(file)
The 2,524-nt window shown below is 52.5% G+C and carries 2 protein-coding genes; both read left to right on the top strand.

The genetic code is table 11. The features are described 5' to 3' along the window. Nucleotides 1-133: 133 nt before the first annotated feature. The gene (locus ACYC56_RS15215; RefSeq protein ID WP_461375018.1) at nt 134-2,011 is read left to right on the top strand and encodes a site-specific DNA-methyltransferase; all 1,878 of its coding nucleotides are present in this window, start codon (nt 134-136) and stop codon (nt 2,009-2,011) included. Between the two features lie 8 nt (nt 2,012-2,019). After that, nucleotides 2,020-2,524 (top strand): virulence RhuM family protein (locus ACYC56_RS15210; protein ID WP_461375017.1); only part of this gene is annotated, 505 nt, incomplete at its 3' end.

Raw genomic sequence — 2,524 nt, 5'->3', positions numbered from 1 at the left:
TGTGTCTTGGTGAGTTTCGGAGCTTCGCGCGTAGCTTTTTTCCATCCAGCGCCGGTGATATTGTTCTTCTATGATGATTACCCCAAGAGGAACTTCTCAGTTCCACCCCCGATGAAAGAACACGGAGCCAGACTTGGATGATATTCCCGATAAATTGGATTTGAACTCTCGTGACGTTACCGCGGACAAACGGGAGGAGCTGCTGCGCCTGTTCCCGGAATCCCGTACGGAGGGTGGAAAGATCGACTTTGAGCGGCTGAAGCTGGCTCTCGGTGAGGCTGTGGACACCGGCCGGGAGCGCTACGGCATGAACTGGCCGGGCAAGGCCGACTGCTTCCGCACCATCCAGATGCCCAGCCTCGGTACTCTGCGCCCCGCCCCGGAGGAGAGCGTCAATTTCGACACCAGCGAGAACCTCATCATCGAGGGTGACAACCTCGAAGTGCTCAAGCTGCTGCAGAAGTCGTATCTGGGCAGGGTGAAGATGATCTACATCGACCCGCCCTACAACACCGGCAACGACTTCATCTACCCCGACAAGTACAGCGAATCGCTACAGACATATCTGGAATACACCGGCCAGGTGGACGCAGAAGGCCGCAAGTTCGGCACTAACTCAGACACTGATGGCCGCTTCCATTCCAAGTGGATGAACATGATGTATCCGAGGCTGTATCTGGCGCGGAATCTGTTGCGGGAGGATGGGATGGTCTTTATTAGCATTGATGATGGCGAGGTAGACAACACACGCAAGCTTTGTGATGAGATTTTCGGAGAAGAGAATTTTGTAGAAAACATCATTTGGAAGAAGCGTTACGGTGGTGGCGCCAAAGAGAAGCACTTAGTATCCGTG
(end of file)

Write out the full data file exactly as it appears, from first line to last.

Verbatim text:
The 2,524-nt window shown below is 52.5% G+C and carries 2 protein-coding genes; both read left to right on the top strand.

The genetic code is table 11. The features are described 5' to 3' along the window. Nucleotides 1-133: 133 nt before the first annotated feature. The gene (locus ACYC56_RS15215; RefSeq protein ID WP_461375018.1) at nt 134-2,011 is read left to right on the top strand and encodes a site-specific DNA-methyltransferase; all 1,878 of its coding nucleotides are present in this window, start codon (nt 134-136) and stop codon (nt 2,009-2,011) included. Between the two features lie 8 nt (nt 2,012-2,019). After that, nucleotides 2,020-2,524 (top strand): virulence RhuM family protein (locus ACYC56_RS15210; protein ID WP_461375017.1); only part of this gene is annotated, 505 nt, incomplete at its 3' end.

Raw genomic sequence — 2,524 nt, 5'->3', positions numbered from 1 at the left:
TGTGTCTTGGTGAGTTTCGGAGCTTCGCGCGTAGCTTTTTTCCATCCAGCGCCGGTGATATTGTTCTTCTATGATGATTACCCCAAGAGGAACTTCTCAGTTCCACCCCCGATGAAAGAACACGGAGCCAGACTTGGATGATATTCCCGATAAATTGGATTTGAACTCTCGTGACGTTACCGCGGACAAACGGGAGGAGCTGCTGCGCCTGTTCCCGGAATCCCGTACGGAGGGTGGAAAGATCGACTTTGAGCGGCTGAAGCTGGCTCTCGGTGAGGCTGTGGACACCGGCCGGGAGCGCTACGGCATGAACTGGCCGGGCAAGGCCGACTGCTTCCGCACCATCCAGATGCCCAGCCTCGGTACTCTGCGCCCCGCCCCGGAGGAGAGCGTCAATTTCGACACCAGCGAGAACCTCATCATCGAGGGTGACAACCTCGAAGTGCTCAAGCTGCTGCAGAAGTCGTATCTGGGCAGGGTGAAGATGATCTACATCGACCCGCCCTACAACACCGGCAACGACTTCATCTACCCCGACAAGTACAGCGAATCGCTACAGACATATCTGGAATACACCGGCCAGGTGGACGCAGAAGGCCGCAAGTTCGGCACTAACTCAGACACTGATGGCCGCTTCCATTCCAAGTGGATGAACATGATGTATCCGAGGCTGTATCTGGCGCGGAATCTGTTGCGGGAGGATGGGATGGTCTTTATTAGCATTGATGATGGCGAGGTAGACAACACACGCAAGCTTTGTGATGAGATTTTCGGAGAAGAGAATTTTGTAGAAAACATCATTTGGAAGAAGCGTTACGGTGGTGGCGCCAAAGAGAAGCACTTAGTATCCGTG